Middle East

Islamic scholars dismiss digital currencies as banned-Doha News

Cryptocurrencies are becoming an increasingly popular medium of exchange. However, some claim that it does not comply with Shariah law.

Dr Ali Al-Qaradaghi, Secretary-General of the International Muslim Ulama Union, states that investment in cryptocurrencies or digital currencies such as Bitcoin and other corresponding currencies is prohibited by Shariah law.

Cryptocurrencies are decentralized digital money designed to act as a medium of exchange over a computer network. There is no government or bank regulation.

After a detailed investigation on this topic, Qatar-based Dr. Al-Qaradaghi Affirm That Investing in these coins is considered prohibited by Islam, and one of the reasons given is as follows:tahreem al wassail’ (Prohibition of means).

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He argues that the means of handling money can be potentially at risk.Riva ” This means the exploitative benefits of trade and business under Islamic law.

He explains that digital currencies are banned for two reasons. By its very nature, digital money lacks the value elements found in, for example, gold and silver. He states that, in contrast to credit and banknotes, digital currencies are not regulated by the government and are repeating the banned composition.

Commenting on this topic Dr. Abdullah Jim Abozide says he is an associate professor of Islamic finance at Hamad bin Harifa University and an expert in Islamic finance. Doha News The cryptocurrency “is not yet eligible as a valid currency because it does not meet Shariah’s requirements or requirements for a valid currency.”

“It’s also not useful for trading or investing, taking into account the high volatility of the risks associated with trading and the fact that the entire process resembles gambling,” he adds.

In one of his published works, “Does Shariah Recognize Cryptocurrencies as a Valid Currency?”, Dr. Abozide said that one of the challenges of digital currencies is “getting people’s trust.” Is it possible? It is regulated by trusted authorities. “

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Although there is no consensus among the Islamic financial sector regarding the acceptance of digital currencies, Digital and Innovation Advisor Devesh Vijay said: However, the COVID-19 pandemic is accelerating the digital agenda, so there is no longer a choice. It’s essential to survive, “says KPMG. report Their Qabal Bank Perspective in a 2021 dissertation.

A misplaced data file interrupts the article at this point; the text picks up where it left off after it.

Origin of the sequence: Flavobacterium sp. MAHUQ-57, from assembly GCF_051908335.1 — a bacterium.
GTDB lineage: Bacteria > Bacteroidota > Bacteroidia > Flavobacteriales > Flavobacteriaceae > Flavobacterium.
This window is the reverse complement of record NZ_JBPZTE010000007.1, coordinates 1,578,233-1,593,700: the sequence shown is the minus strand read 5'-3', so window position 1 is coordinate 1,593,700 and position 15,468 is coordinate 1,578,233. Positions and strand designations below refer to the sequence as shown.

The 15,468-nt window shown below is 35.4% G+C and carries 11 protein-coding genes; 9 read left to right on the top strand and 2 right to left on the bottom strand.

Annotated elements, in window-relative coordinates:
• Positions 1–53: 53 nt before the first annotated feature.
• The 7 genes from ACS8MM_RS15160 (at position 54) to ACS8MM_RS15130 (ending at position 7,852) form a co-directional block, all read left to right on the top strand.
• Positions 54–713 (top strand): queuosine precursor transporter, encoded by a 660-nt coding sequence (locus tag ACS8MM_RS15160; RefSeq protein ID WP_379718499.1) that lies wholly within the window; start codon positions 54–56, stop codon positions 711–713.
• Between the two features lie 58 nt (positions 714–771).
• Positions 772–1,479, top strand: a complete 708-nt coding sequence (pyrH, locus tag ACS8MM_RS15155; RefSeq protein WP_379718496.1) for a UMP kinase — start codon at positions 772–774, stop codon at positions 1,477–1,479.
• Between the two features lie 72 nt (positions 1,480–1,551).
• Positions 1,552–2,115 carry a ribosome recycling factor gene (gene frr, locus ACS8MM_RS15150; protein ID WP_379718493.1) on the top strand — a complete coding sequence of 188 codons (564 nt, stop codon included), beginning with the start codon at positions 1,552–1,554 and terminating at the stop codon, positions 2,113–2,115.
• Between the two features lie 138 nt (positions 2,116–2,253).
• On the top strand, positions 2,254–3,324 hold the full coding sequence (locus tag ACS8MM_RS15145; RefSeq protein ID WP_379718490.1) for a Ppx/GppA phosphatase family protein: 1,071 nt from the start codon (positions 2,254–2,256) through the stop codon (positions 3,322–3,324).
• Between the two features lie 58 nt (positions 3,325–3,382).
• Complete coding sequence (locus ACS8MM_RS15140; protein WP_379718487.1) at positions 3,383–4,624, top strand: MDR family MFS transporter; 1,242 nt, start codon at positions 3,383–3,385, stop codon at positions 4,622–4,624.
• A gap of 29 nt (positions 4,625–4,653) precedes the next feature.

Future outlook for cryptocurrencies

Sheikh Abdullah bin Saud Altani, President of the Qatar Central Bank (QCB), said: Restrictions are imposed due to the inherent risks associated with cryptocurrencies as they pose significant challenges to the stability and integrity of the financial system. However, the QCB closely monitors the development of technical and regulatory cryptocurrencies and will eventually make appropriate decisions. “

There have been several attempts to launch Shariah-compliant digital currencies such as “One Gram” and “Hello Gold”. These are underpinned by physical assets (in this case gold) to ensure that they comply with Shariah’s definition of gold. These Shariah-compliant cryptocurrencies have been approved by the Shariah Compliance Advisory Farm, but there is still no consensus on what constitutes a Shariah-compliant cryptocurrency. ” paper Added.

“Until a definitive Islamic decision is issued by a recognized authoritative institution or institution, Islamic investors may take either of conflicting decisions by Muslim scholars, Shariah’s advisory firms, financial and financial regulators. You will have to choose. “

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